People in charge of Cyber Security give great importance to the security of public-facing websites and applications. A lot of money is spent on Firewall, Traffic Analysis, Malware Detection, Network Access Control, etc. And very little attention is paid to the security of the internal network, where most valuable information is stored.

They assume that the internal network is quite secure. Why? Because everyone on the internal network is a trusted person. To a large extent, this is true as well. But what if an unhappy employee is there among the trusted people? What if a hacker gets access to an internal network? Since most important information is stored on the internal network, many unpleasant things can happen once someone with ill intent is inside.

Since Work from Home (WFH) has become routine, this issue has assumed great importance. Hackers can easily steal WFH credentials from unsuspecting non-tech-savvy employees. And once in, they can copy/manipulate crucial information before their unauthorized access is even noticed by the Cyber Security team.

The question is how to prevent such incidents.

By ensuring that all internal network traffic is encrypted. All internal servers hosting browser-based applications like SAP, SAS, PeopleSoft, Payroll, HRMS, CRM, and Service Desk management applications should have SSL/TLS certificates. If done, all the internal network traffic is encrypted, making it difficult even for the most experienced hacker to steal information.

If you are working from home on Office Servers using Virtual Private Networks (VPN) then it is recommended that network traffic is encrypted using SSL Certificates. If data on the Intranet networks applications is flowing in plain text (i.e., unencrypted), then any snooper can easily access confidential data using simple snooping tools. Also, it will allow hackers to view internal communication and other important information, such as usernames, passwords, confidential files, and human resource data.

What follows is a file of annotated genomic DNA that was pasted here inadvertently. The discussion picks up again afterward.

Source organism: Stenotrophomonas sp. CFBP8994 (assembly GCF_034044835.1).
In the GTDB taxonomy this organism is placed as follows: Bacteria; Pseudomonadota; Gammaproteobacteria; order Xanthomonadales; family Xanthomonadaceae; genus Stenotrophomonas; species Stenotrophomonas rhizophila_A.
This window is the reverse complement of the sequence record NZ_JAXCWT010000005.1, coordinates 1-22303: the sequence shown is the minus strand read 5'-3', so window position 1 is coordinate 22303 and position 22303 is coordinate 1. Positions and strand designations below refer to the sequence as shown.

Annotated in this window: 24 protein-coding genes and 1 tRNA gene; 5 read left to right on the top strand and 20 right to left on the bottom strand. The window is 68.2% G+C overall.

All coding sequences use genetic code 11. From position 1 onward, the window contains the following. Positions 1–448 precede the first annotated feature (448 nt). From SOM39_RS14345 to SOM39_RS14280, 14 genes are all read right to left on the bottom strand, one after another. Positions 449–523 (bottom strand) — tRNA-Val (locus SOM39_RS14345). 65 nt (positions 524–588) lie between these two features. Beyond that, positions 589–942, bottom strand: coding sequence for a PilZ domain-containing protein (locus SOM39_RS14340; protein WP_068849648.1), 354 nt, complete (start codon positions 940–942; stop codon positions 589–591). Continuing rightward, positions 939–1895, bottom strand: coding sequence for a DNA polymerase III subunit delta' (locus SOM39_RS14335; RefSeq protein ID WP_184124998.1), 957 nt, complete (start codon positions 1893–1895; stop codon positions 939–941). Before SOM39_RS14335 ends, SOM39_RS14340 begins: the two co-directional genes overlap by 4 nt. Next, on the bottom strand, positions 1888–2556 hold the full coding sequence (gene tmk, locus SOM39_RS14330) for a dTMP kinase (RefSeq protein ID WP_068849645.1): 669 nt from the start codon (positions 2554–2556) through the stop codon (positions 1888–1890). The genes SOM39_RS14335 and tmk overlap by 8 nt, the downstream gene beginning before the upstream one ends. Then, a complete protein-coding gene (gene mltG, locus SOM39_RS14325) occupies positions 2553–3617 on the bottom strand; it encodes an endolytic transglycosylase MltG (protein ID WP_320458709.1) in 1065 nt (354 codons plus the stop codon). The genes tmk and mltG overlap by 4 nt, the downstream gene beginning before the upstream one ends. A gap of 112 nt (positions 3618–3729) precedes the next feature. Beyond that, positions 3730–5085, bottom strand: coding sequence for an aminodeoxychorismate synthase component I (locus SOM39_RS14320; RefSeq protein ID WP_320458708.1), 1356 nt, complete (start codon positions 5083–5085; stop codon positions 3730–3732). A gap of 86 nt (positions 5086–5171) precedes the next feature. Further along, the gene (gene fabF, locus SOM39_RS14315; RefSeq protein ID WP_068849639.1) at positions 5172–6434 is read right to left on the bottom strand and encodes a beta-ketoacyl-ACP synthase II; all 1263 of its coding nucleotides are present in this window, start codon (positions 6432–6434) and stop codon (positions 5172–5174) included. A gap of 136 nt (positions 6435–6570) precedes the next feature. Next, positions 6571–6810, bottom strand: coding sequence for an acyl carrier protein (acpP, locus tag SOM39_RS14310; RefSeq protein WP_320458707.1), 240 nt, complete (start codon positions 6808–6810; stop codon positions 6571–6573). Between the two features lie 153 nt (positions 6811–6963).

Some people use Self-Signed Certificates to encrypt the data on the internal network. Let’s see what happens in such situations.

Have you seen this Security Error on your internal network, and ignored it?

Error when Self-Signed Certificate is used


This error is seen when one uses Self-Signed Certificates to encrypt the data. One can issue such Certificates very easily in seconds and they could be valid for very long periods without any limit. Hence many users use Self-signed SSL certificates on internal IPs or URLs.

While it is cheap and easy one should keep in mind the disadvantages. The main problem is that once created the private key is not stored separately in a secure place. It is usually stored in a PFX file along with the certificate with a weak or no password. And they are usually found on file servers or local PCs. Any person with a bad intention can use the private key stored inside the PFX file to decrypt the network traffic. So, it’s very risky to use self-signed certificates.

Issues with Self-signed Certificates are covered in detail in this article.

Is there a solution? YES!!! SecureNT Intranet SSL Certificate

Our SecureNT Intranet Certificates are issued to an Intranet URL, a server name, or a private/public IP address. They are useful for ensuring Secure (HTTPS) network traffic for web-based applications, data traffic from LAN and WAN users, Server to Server communication, VPN Networks for Work from Home users, and Internal Email traffic using Secure POP3/IMAP & SMTP protocols.

No need to set up in-house PKI Infrastructure; or use Self-Signed Certificates

Even software developers requiring HTTPS connections to web services can use these certificates. If the internal network traffic is not encrypted, then this would allow attackers to view the internal communication on the network, thus increasing the chances of prying on confidential usernames, passwords, confidential files, human resource data, etc.

Using our service, you can get Intranet SSL/TLS certificates without the need to run your own in-house CA or usage of self-signed certificates.

Also, one can issue certificates with options that would otherwise not be permitted under public hierarchies, including the use of the SHA1 Hash Algorithm and longer-duration certificates.